Predicted mean FVC scores over time. Group mean (dark line) of the outcome measures and 95% prediction interval (gray area) obtained using linear mixed models. The difference (Δ) between baseline (dotted line) and 7 years of ERT, and the corresponding p-value, are shown on the right-hand side of the figures. The trend of FVC scores in sitting position differed for males and females. They have therefore been plotted separately in panels C and D. Number of measurements available for analysis of FVC in sitting position: 331 and of FVC in supine position: 253. N = number of patients participating in analysis

Further examination of FVC in sitting position revealed a difference between male and female patients (Fig. 2c and d). In males it decreased over time (−8.1 pp. at 7 years ERT; CI 0.9–15.3 pp.; p = 0.018), while females remained stable (+1.0 pp. at 7 years of ERT; CI -7.03 to 9.12; p = 0.80). This difference was not detected in supine position, possibly due to the lower statistical power.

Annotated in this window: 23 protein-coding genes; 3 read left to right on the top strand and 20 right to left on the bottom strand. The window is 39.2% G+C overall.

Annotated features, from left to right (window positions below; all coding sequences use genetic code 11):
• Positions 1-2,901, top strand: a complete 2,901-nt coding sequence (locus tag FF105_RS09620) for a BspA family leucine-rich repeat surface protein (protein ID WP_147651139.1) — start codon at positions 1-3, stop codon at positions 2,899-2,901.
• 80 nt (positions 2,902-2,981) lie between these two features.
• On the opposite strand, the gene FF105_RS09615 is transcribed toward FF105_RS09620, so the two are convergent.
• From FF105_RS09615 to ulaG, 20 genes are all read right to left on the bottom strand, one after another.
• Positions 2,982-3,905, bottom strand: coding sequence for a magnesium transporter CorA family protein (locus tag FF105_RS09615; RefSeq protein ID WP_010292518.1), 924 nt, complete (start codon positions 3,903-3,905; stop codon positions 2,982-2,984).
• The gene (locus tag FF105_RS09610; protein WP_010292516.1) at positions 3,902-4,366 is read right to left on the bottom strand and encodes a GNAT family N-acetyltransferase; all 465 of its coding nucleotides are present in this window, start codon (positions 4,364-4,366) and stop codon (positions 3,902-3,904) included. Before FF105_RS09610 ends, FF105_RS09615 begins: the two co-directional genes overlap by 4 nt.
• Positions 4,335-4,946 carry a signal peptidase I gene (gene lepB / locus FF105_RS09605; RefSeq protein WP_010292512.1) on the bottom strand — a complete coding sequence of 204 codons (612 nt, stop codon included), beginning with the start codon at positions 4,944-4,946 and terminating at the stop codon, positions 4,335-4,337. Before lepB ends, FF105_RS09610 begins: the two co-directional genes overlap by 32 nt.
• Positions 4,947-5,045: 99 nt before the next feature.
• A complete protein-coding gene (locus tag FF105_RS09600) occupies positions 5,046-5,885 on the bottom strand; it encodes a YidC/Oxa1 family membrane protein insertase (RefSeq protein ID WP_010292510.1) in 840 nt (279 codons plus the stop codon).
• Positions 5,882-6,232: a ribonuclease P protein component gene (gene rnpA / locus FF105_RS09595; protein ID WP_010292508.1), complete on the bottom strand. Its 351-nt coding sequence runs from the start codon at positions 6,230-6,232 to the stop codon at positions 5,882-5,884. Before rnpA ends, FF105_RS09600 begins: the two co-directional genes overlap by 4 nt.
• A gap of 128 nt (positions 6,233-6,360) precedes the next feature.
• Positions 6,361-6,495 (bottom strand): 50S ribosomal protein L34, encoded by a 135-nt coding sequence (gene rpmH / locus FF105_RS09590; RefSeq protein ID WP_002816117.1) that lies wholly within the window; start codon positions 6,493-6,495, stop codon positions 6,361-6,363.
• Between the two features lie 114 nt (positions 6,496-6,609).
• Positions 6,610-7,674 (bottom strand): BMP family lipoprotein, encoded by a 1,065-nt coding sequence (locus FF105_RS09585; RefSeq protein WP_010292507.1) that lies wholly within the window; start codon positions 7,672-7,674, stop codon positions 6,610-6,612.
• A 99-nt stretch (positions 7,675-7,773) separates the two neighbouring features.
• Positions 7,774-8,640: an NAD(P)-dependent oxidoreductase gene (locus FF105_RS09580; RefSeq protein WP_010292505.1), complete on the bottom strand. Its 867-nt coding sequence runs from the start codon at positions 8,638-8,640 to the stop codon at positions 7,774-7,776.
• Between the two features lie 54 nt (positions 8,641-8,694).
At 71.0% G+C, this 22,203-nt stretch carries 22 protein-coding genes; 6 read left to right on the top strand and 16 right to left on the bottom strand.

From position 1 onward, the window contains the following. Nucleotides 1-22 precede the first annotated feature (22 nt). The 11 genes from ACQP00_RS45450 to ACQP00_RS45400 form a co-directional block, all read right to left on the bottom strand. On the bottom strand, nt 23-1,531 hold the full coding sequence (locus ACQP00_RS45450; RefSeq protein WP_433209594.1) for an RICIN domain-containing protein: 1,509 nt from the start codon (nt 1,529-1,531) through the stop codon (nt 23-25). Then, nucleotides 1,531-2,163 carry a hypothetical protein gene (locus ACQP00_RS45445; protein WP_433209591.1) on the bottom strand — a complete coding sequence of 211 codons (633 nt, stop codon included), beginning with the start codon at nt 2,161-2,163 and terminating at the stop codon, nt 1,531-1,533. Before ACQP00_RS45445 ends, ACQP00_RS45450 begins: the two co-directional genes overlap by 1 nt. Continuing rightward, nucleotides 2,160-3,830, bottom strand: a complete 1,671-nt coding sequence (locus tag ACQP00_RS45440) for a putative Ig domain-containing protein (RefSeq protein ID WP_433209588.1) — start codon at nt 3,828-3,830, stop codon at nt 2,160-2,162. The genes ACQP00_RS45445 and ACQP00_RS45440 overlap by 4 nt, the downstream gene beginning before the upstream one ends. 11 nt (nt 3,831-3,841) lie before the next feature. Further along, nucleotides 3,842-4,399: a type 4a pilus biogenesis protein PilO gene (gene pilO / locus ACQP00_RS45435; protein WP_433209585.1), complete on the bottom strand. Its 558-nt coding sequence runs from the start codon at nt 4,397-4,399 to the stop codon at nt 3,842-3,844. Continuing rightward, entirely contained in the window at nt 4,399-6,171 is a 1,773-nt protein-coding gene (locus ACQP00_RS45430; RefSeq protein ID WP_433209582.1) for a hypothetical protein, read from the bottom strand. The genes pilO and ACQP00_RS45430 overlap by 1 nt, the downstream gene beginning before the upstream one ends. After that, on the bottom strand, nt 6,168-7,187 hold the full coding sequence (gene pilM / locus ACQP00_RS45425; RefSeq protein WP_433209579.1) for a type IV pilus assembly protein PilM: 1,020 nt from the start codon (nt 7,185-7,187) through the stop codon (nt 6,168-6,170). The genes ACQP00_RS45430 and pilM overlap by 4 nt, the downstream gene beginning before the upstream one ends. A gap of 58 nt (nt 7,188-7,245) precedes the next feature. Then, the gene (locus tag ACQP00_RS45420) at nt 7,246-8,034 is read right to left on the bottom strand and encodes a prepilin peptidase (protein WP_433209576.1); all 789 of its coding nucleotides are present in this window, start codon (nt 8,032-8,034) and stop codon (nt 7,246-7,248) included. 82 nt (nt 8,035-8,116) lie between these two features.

Individual responses to treatment

In addition to the analyses at group level, we also assessed individual patients’ progression on the outcome measures during treatment (Fig. 3). In general, patients’ motor outcomes responded better than their lung function. Motor outcomes improved or stabilized in 71–93% of patients, whereas lung function improved or stabilized in 56–69%. As these results reflect human judgment, and as follow-up time varied between patients, they should be interpreted with caution. The clinical relevance of an increase or decrease was not included in this assessment: a change from 100 to 85% FVC, which is still in the normal range, and from 70 to 50% FVC were both categorized as decline.